Analysis under K.S.A. 60-455 requires several steps. The court must determine that the evidence is relevant to prove a material fact. The court must also determine that the material fact is in dispute. The court must further determine that the probative value of the evidence outweighs the potential for producing undue prejudice. Finally, the court must give a limiting instruction informing the jury of the specific purpose for admitting whatever 60-455 evidence comes in. Carapezza, 286 Kan. at 998 (quoting State v. Reid, 286 Kan. 494, Syl. ¶ 5, 186 P.3d 713).
Anthony Dailey testified on direct examination that Riojas had visited his hotel room earlier in the day of the murder:
"[Dailey] A. . . . [H]e brung some juice and some eggs and stuff. And I guess a little while after he left, I discovered I had a knife missing. And that's when I called Keith Dorsey and told him if he see Mike, to get my knife from him.
. . . .
"A. Uh, I believe it had a red handle on it. And one part was a knife and one part was like a razor. Two blades. Like one razor and one knife.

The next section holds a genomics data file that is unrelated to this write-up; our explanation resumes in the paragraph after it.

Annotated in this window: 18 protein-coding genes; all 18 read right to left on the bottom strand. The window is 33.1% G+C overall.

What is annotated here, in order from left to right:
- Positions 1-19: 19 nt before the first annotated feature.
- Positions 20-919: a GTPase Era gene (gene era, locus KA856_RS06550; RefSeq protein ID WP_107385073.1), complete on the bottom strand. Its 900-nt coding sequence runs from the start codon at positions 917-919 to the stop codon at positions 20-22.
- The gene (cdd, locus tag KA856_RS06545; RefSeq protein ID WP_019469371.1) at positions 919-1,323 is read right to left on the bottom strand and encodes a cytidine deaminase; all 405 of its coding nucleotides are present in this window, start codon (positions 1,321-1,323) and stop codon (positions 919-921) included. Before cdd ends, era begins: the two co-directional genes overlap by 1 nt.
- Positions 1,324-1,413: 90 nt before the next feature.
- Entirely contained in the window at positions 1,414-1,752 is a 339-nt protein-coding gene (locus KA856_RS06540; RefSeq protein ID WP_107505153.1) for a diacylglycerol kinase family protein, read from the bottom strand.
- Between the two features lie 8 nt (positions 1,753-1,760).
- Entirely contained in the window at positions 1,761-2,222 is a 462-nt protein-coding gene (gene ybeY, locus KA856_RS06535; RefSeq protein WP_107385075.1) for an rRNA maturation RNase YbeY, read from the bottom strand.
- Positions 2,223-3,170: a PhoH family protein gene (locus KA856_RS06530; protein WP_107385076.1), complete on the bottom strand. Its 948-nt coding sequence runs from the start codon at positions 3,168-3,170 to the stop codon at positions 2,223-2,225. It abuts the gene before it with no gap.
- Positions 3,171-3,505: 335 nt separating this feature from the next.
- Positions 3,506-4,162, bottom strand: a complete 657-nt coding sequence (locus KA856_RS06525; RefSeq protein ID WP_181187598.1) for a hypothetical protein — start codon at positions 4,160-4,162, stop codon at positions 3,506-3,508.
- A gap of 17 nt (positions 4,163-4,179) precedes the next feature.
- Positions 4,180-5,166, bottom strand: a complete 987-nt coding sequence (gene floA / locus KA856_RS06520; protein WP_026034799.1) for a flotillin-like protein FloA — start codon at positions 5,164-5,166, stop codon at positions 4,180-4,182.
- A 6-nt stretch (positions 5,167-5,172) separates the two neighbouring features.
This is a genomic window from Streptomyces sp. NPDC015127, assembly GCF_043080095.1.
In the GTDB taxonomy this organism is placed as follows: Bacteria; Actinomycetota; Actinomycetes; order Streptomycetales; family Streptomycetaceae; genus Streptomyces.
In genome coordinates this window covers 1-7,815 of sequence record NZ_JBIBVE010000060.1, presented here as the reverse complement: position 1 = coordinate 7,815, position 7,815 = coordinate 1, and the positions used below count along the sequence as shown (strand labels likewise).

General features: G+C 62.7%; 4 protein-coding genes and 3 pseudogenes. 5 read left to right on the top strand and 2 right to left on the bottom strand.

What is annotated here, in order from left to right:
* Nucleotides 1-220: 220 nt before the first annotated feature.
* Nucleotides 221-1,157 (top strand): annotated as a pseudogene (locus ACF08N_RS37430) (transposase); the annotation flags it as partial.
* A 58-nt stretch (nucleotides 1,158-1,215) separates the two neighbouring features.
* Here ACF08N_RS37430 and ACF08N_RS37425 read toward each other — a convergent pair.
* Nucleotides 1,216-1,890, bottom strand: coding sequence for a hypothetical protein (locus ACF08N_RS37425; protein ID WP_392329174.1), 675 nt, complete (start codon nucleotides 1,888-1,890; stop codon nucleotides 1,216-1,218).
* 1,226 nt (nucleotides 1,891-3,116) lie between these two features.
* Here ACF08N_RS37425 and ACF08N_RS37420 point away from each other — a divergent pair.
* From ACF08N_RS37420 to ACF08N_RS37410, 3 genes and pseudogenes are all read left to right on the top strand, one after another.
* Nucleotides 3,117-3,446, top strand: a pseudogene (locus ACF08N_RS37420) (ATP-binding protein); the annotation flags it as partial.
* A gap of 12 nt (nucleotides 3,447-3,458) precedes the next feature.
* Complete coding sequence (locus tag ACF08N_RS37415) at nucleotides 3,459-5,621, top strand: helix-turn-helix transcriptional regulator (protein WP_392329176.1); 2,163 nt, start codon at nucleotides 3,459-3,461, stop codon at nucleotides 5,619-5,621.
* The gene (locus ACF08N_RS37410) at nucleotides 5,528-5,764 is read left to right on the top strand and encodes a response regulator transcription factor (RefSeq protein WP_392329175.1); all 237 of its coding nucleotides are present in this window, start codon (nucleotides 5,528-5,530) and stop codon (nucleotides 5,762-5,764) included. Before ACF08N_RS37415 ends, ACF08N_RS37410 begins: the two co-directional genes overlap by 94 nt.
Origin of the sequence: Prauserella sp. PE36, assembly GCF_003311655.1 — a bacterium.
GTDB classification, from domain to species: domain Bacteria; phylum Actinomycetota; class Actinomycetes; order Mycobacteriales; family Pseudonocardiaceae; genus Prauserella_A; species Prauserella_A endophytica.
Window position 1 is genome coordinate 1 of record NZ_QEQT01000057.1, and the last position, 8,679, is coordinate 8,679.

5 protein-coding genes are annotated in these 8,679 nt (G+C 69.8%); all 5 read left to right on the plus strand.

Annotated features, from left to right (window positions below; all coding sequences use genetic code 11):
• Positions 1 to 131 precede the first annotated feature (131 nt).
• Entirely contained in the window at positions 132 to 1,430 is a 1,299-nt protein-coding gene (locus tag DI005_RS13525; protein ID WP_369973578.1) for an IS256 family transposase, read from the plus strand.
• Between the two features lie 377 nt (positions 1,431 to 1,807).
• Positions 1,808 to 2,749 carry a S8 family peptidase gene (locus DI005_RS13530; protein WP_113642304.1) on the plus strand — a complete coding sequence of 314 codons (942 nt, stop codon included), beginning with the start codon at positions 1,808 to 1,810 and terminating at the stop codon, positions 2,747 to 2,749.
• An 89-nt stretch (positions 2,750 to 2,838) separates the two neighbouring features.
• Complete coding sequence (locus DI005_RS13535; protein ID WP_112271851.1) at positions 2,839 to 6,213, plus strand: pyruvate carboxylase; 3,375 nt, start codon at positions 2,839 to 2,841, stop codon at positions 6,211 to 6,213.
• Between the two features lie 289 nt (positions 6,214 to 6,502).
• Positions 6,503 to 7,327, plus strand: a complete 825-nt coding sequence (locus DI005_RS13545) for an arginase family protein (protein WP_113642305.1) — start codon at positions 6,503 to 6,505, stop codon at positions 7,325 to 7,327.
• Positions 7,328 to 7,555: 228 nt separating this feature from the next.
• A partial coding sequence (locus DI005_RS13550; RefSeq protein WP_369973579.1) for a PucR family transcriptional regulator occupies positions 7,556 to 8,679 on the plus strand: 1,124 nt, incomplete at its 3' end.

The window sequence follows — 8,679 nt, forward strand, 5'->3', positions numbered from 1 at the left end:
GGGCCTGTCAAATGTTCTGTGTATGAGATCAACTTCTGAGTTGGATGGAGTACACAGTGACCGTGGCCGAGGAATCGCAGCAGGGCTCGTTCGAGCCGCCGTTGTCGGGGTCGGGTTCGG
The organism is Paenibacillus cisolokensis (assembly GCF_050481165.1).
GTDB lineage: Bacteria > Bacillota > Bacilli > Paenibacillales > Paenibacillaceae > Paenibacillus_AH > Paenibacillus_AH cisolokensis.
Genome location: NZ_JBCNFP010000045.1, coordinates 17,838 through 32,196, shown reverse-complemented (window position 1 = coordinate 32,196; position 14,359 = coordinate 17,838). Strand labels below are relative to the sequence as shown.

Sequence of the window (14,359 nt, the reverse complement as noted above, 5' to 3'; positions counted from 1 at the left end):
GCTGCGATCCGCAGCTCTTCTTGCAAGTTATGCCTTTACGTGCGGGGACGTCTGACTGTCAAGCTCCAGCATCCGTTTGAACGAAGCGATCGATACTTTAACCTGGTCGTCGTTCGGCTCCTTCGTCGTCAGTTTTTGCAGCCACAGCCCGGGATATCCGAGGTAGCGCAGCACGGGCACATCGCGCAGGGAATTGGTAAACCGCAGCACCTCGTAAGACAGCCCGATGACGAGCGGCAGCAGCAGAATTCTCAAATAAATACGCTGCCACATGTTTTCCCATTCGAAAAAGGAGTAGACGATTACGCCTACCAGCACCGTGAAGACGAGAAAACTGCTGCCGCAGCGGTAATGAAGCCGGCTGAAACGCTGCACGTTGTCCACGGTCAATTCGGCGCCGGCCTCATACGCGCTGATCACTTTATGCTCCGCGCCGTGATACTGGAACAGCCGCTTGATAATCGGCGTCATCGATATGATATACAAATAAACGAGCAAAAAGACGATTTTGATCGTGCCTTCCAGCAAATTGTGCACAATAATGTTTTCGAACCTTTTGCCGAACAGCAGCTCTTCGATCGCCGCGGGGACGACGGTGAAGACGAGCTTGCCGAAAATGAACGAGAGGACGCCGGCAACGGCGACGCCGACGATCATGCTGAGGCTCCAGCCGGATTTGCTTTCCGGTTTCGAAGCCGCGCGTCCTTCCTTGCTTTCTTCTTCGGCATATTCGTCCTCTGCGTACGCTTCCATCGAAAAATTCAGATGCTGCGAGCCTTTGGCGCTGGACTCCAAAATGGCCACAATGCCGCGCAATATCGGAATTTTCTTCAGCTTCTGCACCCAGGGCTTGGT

"Q: You called your buddy so he could tell Mexican Mike to bring it back to you.
"A. Right. Right.
"Q. Why did you think he is the one that took it?
"A. `Cause I had noticed it. And then, after he had left, I noticed it missing."
On cross-examination, it was pointed out that a number of people had been in the hotel room smoking drugs. Dailey testified that he did not see Riojas take the knife and that other people had been in and out of the room.
Early during the direct examination of Brenda Sullivan, the following exchange took place:
"Q. Could you tell the jury about your knife that was in the room and how — what it had to do with Mexican Mike.
"A. Well, it started off when — he was playing with it. We was waiting on my husband to get back, and he was playing with it, clicking it open, telling me how, uh, how he used to cut people from something to the sternum. And he was a little bit vivid, so I took it from him, `cause it was, you know, getting a little out of control. So I took it and I put it on my table. The knife is a red knife. About — I'd say about that long. It got a blade on one end and a razor on the other end." (Emphasis added.)
She then testified that she was alone in the hotel room with Riojas when the conversation about the knife took place. She proceeded to testify that Riojas later went down the hall to another room and then returned:
"A. . . . I tell him he can't come in there like that, you know. And he was all excited. He wanted something — he wanted a weapon or something. And I was like, No, you can't have, you know — Anthony told him — I think Anthony was the one that told him, No, we don't have no weapons. And then, when he left, then I noticed that — we noticed that the knife was gone.